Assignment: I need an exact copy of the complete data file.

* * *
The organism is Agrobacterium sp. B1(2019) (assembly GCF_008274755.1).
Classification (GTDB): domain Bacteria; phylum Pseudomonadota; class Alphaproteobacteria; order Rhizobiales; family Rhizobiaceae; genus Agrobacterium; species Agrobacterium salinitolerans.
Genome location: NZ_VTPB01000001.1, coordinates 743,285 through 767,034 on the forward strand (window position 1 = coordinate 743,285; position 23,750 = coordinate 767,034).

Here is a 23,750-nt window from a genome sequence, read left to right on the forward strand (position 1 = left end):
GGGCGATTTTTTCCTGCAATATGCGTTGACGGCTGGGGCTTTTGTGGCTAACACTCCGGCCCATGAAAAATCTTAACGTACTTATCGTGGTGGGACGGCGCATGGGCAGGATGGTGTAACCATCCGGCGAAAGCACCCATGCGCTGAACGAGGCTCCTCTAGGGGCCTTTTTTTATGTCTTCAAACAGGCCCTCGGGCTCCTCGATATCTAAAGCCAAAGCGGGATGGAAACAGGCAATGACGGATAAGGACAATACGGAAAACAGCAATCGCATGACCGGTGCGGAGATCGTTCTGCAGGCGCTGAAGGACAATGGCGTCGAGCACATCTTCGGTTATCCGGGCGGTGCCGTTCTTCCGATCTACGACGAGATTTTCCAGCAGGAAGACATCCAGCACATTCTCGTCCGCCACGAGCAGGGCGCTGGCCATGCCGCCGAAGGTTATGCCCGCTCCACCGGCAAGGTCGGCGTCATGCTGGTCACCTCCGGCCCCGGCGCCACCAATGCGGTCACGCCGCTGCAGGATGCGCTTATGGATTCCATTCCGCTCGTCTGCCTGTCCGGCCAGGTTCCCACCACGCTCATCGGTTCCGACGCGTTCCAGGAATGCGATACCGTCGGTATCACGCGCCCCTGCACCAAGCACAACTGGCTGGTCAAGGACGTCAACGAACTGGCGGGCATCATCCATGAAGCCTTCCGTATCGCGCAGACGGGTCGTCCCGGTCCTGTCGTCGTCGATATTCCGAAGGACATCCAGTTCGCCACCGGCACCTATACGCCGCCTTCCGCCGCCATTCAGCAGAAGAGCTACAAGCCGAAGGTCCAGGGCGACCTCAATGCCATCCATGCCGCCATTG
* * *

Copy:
The organism is Agrobacterium sp. B1(2019) (assembly GCF_008274755.1).
Classification (GTDB): domain Bacteria; phylum Pseudomonadota; class Alphaproteobacteria; order Rhizobiales; family Rhizobiaceae; genus Agrobacterium; species Agrobacterium salinitolerans.
Genome location: NZ_VTPB01000001.1, coordinates 743,285 through 767,034 on the forward strand (window position 1 = coordinate 743,285; position 23,750 = coordinate 767,034).

Here is a 23,750-nt window from a genome sequence, read left to right on the forward strand (position 1 = left end):
GGGCGATTTTTTCCTGCAATATGCGTTGACGGCTGGGGCTTTTGTGGCTAACACTCCGGCCCATGAAAAATCTTAACGTACTTATCGTGGTGGGACGGCGCATGGGCAGGATGGTGTAACCATCCGGCGAAAGCACCCATGCGCTGAACGAGGCTCCTCTAGGGGCCTTTTTTTATGTCTTCAAACAGGCCCTCGGGCTCCTCGATATCTAAAGCCAAAGCGGGATGGAAACAGGCAATGACGGATAAGGACAATACGGAAAACAGCAATCGCATGACCGGTGCGGAGATCGTTCTGCAGGCGCTGAAGGACAATGGCGTCGAGCACATCTTCGGTTATCCGGGCGGTGCCGTTCTTCCGATCTACGACGAGATTTTCCAGCAGGAAGACATCCAGCACATTCTCGTCCGCCACGAGCAGGGCGCTGGCCATGCCGCCGAAGGTTATGCCCGCTCCACCGGCAAGGTCGGCGTCATGCTGGTCACCTCCGGCCCCGGCGCCACCAATGCGGTCACGCCGCTGCAGGATGCGCTTATGGATTCCATTCCGCTCGTCTGCCTGTCCGGCCAGGTTCCCACCACGCTCATCGGTTCCGACGCGTTCCAGGAATGCGATACCGTCGGTATCACGCGCCCCTGCACCAAGCACAACTGGCTGGTCAAGGACGTCAACGAACTGGCGGGCATCATCCATGAAGCCTTCCGTATCGCGCAGACGGGTCGTCCCGGTCCTGTCGTCGTCGATATTCCGAAGGACATCCAGTTCGCCACCGGCACCTATACGCCGCCTTCCGCCGCCATTCAGCAGAAGAGCTACAAGCCGAAGGTCCAGGGCGACCTCAATGCCATCCATGCCGCCATTG